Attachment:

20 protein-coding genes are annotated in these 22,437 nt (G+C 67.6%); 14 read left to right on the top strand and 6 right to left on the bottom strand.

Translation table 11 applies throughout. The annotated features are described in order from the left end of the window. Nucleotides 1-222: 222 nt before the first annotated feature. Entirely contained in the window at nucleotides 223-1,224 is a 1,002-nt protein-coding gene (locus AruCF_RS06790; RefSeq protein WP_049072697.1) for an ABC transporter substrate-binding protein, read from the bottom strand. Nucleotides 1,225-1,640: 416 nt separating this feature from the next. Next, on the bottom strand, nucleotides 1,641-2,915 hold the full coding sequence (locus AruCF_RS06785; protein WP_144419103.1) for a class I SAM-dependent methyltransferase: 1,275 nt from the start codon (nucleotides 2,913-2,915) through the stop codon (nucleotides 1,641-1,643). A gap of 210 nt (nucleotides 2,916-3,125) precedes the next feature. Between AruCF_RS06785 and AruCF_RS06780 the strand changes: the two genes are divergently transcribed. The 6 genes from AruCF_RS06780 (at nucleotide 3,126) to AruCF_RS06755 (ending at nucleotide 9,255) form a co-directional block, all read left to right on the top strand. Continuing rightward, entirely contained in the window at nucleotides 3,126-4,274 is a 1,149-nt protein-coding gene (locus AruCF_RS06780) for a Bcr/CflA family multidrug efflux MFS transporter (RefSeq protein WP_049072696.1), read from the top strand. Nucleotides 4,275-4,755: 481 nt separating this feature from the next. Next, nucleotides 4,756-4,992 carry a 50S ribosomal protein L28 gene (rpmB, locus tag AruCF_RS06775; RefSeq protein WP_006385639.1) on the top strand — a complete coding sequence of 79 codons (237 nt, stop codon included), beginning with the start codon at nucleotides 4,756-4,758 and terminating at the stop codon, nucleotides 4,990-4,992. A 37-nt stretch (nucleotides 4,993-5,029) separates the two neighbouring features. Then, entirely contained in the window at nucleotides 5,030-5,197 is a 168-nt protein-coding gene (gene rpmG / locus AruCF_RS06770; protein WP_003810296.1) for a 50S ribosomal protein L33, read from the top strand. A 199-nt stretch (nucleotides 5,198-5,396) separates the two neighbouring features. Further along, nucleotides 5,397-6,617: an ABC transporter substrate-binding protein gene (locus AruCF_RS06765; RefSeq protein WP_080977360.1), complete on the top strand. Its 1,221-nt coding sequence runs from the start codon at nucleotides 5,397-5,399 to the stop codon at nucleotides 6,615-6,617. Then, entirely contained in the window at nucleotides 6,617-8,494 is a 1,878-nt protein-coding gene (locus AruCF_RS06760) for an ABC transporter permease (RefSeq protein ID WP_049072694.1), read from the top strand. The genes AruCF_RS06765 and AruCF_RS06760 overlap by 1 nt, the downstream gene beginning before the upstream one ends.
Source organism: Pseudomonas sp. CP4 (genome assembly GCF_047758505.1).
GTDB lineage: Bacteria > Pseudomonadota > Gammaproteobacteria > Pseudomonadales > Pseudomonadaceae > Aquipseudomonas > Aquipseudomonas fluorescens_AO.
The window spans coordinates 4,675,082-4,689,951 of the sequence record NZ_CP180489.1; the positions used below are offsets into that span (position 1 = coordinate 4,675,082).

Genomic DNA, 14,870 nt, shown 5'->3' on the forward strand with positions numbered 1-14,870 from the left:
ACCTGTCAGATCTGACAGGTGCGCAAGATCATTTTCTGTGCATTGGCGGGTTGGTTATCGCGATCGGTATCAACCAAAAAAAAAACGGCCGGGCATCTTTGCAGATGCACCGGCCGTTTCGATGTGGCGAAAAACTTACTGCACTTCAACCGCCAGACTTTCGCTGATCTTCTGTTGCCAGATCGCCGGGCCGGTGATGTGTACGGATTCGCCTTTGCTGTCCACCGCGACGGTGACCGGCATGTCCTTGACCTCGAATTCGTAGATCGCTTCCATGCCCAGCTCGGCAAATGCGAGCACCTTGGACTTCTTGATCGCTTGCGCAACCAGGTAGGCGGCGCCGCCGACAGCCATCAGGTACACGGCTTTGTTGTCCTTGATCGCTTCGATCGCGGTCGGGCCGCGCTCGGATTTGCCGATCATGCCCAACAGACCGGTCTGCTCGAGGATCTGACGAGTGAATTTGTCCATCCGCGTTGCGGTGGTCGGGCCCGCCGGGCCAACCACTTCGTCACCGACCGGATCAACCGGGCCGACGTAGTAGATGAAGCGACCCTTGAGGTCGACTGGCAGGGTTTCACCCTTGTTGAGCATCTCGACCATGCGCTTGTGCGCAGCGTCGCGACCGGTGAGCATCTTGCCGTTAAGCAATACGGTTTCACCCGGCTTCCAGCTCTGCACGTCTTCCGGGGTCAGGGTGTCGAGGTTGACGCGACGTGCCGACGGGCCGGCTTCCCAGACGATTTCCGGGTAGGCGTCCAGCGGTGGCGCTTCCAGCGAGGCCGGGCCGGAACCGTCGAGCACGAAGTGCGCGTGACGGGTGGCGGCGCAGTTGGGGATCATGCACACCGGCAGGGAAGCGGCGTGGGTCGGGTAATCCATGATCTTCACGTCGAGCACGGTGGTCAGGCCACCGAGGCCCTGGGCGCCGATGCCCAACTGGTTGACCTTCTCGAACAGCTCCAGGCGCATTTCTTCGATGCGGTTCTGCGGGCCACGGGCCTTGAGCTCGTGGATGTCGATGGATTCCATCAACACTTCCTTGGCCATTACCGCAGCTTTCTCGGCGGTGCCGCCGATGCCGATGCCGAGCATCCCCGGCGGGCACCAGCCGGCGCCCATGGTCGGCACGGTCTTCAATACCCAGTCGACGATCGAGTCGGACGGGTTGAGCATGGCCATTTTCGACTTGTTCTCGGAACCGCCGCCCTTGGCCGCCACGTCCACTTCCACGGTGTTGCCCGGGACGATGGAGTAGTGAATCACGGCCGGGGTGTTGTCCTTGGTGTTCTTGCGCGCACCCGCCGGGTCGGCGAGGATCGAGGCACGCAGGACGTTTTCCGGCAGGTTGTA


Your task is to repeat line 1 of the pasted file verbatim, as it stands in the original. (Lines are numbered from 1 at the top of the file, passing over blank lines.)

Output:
20 protein-coding genes are annotated in these 22,437 nt (G+C 67.6%); 14 read left to right on the top strand and 6 right to left on the bottom strand.